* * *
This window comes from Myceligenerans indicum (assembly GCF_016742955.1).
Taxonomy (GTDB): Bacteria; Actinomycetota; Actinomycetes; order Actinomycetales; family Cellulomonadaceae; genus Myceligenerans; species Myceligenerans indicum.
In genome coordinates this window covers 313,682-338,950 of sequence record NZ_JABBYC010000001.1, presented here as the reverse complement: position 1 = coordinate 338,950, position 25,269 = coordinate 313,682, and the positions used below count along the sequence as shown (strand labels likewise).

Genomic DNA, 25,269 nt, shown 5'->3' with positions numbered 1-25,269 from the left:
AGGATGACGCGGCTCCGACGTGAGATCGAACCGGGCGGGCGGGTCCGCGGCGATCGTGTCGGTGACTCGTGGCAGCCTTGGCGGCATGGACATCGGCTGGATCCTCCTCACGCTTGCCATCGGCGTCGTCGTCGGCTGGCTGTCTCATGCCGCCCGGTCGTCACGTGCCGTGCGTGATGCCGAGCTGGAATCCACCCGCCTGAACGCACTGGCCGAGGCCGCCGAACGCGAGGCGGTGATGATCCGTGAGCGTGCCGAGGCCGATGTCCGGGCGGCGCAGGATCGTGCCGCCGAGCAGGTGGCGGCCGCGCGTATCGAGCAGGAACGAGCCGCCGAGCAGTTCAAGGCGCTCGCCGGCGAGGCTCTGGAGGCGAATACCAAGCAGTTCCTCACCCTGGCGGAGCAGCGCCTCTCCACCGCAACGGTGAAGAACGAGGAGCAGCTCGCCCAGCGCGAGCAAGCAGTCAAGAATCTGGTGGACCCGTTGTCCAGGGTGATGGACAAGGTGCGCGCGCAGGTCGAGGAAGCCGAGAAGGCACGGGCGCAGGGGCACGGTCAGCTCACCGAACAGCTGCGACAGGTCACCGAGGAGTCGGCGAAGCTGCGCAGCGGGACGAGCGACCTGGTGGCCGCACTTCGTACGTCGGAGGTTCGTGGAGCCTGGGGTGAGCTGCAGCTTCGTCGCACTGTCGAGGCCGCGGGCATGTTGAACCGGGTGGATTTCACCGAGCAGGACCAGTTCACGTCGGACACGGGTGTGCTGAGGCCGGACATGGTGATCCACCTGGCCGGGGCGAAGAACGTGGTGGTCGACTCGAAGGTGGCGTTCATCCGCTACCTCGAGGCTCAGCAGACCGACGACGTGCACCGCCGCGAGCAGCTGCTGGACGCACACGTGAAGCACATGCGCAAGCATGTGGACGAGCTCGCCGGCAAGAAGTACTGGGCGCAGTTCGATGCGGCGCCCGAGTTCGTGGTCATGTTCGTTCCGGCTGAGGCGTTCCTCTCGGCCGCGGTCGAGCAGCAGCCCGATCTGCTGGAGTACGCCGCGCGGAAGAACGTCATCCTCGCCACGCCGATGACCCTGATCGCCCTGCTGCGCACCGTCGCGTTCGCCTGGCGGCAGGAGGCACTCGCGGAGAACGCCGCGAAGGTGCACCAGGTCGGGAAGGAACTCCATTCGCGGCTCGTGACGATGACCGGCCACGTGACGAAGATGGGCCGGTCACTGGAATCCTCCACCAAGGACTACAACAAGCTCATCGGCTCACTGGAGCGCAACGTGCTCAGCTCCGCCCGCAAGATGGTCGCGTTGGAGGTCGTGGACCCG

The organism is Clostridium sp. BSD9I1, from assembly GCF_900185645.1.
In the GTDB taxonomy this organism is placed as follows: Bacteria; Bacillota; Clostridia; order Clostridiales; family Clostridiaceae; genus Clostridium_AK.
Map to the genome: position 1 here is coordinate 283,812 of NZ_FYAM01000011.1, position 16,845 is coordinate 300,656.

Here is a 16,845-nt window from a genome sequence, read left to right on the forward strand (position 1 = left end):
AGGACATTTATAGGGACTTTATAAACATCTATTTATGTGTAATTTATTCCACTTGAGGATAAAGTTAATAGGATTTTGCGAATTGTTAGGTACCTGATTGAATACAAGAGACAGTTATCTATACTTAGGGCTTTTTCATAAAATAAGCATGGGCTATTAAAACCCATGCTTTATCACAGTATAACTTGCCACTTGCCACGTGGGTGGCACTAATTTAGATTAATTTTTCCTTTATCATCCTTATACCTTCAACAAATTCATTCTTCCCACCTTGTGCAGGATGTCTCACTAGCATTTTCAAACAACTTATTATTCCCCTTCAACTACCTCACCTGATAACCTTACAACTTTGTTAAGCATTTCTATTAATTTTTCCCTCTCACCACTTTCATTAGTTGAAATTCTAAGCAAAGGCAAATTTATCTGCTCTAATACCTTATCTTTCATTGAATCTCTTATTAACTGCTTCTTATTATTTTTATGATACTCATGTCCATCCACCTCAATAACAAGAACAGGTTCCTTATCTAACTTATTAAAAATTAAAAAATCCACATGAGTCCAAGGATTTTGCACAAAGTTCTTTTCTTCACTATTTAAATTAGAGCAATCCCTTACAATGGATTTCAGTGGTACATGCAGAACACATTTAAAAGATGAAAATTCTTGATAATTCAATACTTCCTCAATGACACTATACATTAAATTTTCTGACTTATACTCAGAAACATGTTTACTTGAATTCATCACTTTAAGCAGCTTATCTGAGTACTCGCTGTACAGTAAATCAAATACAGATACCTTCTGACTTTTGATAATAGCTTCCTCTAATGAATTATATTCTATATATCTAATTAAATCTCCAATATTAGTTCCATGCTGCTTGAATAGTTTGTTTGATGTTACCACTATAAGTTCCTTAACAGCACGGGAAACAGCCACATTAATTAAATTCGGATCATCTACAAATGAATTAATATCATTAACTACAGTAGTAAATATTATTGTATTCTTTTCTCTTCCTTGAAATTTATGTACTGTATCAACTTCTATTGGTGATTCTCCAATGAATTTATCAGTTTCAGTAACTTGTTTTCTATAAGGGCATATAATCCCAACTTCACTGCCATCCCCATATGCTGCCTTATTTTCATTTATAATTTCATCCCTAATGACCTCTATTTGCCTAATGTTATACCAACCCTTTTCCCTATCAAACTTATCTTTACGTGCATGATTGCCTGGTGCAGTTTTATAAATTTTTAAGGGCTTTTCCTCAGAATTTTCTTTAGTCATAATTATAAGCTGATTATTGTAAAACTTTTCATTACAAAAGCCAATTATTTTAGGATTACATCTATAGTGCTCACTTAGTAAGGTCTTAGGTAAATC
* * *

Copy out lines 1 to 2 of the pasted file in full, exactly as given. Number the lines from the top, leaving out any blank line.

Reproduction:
This window comes from Myceligenerans indicum (assembly GCF_016742955.1).
Taxonomy (GTDB): Bacteria; Actinomycetota; Actinomycetes; order Actinomycetales; family Cellulomonadaceae; genus Myceligenerans; species Myceligenerans indicum.